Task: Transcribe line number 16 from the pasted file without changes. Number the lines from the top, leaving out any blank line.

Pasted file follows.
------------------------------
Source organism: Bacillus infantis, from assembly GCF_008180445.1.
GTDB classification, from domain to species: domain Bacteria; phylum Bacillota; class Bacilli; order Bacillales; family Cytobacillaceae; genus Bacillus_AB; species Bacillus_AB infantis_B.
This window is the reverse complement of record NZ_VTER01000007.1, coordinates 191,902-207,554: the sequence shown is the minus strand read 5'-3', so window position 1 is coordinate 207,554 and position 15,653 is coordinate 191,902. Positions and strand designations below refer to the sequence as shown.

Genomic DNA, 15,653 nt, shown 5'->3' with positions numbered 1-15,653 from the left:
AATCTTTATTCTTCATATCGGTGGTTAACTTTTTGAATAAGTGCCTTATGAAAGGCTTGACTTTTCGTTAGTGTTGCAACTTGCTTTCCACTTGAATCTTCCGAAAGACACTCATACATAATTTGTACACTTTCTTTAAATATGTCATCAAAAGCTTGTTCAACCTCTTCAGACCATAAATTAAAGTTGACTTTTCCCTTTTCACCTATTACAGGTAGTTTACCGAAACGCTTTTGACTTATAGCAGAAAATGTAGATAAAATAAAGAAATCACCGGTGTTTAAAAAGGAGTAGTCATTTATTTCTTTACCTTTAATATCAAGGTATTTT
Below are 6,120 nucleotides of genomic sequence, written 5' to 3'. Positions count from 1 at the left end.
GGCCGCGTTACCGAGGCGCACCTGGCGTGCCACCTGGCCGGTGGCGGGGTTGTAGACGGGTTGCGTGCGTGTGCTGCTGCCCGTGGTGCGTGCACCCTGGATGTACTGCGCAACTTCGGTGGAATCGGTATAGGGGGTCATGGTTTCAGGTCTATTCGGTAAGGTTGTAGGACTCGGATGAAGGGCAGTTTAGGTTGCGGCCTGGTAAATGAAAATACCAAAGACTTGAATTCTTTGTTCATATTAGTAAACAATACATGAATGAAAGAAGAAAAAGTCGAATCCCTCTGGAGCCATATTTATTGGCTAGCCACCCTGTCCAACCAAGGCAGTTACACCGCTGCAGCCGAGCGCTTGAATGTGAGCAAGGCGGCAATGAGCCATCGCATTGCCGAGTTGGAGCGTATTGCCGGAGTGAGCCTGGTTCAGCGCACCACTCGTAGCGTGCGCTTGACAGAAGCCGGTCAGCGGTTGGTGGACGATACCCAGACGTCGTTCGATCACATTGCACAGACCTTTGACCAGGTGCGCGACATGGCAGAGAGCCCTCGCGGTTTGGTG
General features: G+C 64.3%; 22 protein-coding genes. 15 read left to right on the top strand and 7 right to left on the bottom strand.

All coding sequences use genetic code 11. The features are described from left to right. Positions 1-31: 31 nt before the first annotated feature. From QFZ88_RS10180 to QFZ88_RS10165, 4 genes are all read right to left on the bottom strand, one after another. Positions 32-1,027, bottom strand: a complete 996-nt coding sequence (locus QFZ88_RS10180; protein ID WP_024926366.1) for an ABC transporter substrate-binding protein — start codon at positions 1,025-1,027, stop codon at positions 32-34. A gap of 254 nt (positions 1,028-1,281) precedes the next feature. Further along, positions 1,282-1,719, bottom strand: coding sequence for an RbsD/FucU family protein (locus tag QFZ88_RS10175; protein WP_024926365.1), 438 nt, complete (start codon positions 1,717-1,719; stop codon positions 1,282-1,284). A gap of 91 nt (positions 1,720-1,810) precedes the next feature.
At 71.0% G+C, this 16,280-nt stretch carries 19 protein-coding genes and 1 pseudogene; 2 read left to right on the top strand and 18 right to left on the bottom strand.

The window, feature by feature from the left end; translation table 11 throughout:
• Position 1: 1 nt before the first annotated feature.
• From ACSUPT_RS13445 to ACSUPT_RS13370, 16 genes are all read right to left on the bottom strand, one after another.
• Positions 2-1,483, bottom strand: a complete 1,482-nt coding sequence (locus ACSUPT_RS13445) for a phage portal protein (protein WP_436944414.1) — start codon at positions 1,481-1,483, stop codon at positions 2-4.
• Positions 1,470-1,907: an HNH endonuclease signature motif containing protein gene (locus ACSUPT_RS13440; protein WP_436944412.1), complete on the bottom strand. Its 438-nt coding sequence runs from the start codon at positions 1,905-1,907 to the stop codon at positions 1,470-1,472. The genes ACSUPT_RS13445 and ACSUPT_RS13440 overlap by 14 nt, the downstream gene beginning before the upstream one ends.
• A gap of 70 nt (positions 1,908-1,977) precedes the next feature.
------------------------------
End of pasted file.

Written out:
• A gap of 70 nt (positions 1,908-1,977) precedes the next feature.